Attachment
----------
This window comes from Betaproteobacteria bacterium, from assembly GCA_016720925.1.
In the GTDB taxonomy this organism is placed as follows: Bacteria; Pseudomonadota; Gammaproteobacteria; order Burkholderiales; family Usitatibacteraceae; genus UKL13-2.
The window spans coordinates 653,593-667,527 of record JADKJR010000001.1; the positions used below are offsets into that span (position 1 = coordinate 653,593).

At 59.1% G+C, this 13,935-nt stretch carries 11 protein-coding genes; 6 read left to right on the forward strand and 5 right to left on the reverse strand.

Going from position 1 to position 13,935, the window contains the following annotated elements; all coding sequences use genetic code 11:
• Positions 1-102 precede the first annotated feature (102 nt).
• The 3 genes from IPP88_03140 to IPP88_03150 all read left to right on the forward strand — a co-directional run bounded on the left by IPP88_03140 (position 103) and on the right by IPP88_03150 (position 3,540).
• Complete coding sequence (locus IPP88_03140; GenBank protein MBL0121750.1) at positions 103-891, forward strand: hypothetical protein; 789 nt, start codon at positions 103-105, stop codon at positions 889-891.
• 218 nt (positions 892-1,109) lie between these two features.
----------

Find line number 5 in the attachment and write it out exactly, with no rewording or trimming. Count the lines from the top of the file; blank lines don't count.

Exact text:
Going from position 1 to position 13,935, the window contains the following annotated elements; all coding sequences use genetic code 11: